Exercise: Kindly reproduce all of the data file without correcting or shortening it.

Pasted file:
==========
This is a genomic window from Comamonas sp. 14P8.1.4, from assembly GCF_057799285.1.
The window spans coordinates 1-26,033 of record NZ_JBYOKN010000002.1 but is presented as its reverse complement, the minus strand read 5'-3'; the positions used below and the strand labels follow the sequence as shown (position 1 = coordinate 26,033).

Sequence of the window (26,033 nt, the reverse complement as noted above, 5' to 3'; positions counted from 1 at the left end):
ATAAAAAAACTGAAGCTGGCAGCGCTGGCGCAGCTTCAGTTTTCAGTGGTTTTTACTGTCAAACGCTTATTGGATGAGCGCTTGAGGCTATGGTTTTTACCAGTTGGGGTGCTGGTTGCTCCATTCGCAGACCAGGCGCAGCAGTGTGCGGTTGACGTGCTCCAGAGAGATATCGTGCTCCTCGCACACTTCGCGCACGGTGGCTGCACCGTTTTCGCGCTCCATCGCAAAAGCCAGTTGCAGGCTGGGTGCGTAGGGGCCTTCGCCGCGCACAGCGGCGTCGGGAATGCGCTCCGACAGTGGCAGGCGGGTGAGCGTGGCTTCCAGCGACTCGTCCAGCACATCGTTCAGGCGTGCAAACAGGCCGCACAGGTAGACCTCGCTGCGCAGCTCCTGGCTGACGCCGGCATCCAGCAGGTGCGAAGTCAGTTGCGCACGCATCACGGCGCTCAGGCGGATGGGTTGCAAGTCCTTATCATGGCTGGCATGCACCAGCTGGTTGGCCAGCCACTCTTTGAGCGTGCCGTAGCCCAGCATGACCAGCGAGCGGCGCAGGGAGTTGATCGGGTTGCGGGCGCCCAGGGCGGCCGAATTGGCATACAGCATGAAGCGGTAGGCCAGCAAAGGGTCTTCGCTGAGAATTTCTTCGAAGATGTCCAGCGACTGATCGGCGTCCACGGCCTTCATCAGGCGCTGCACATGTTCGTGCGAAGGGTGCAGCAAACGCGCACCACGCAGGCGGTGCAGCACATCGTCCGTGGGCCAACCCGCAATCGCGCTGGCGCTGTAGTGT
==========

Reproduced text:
This is a genomic window from Comamonas sp. 14P8.1.4, from assembly GCF_057799285.1.
The window spans coordinates 1-26,033 of record NZ_JBYOKN010000002.1 but is presented as its reverse complement, the minus strand read 5'-3'; the positions used below and the strand labels follow the sequence as shown (position 1 = coordinate 26,033).

Sequence of the window (26,033 nt, the reverse complement as noted above, 5' to 3'; positions counted from 1 at the left end):
ATAAAAAAACTGAAGCTGGCAGCGCTGGCGCAGCTTCAGTTTTCAGTGGTTTTTACTGTCAAACGCTTATTGGATGAGCGCTTGAGGCTATGGTTTTTACCAGTTGGGGTGCTGGTTGCTCCATTCGCAGACCAGGCGCAGCAGTGTGCGGTTGACGTGCTCCAGAGAGATATCGTGCTCCTCGCACACTTCGCGCACGGTGGCTGCACCGTTTTCGCGCTCCATCGCAAAAGCCAGTTGCAGGCTGGGTGCGTAGGGGCCTTCGCCGCGCACAGCGGCGTCGGGAATGCGCTCCGACAGTGGCAGGCGGGTGAGCGTGGCTTCCAGCGACTCGTCCAGCACATCGTTCAGGCGTGCAAACAGGCCGCACAGGTAGACCTCGCTGCGCAGCTCCTGGCTGACGCCGGCATCCAGCAGGTGCGAAGTCAGTTGCGCACGCATCACGGCGCTCAGGCGGATGGGTTGCAAGTCCTTATCATGGCTGGCATGCACCAGCTGGTTGGCCAGCCACTCTTTGAGCGTGCCGTAGCCCAGCATGACCAGCGAGCGGCGCAGGGAGTTGATCGGGTTGCGGGCGCCCAGGGCGGCCGAATTGGCATACAGCATGAAGCGGTAGGCCAGCAAAGGGTCTTCGCTGAGAATTTCTTCGAAGATGTCCAGCGACTGATCGGCGTCCACGGCCTTCATCAGGCGCTGCACATGTTCGTGCGAAGGGTGCAGCAAACGCGCACCACGCAGGCGGTGCAGCACATCGTCCGTGGGCCAACCCGCAATCGCGCTGGCGCTGTAGTGT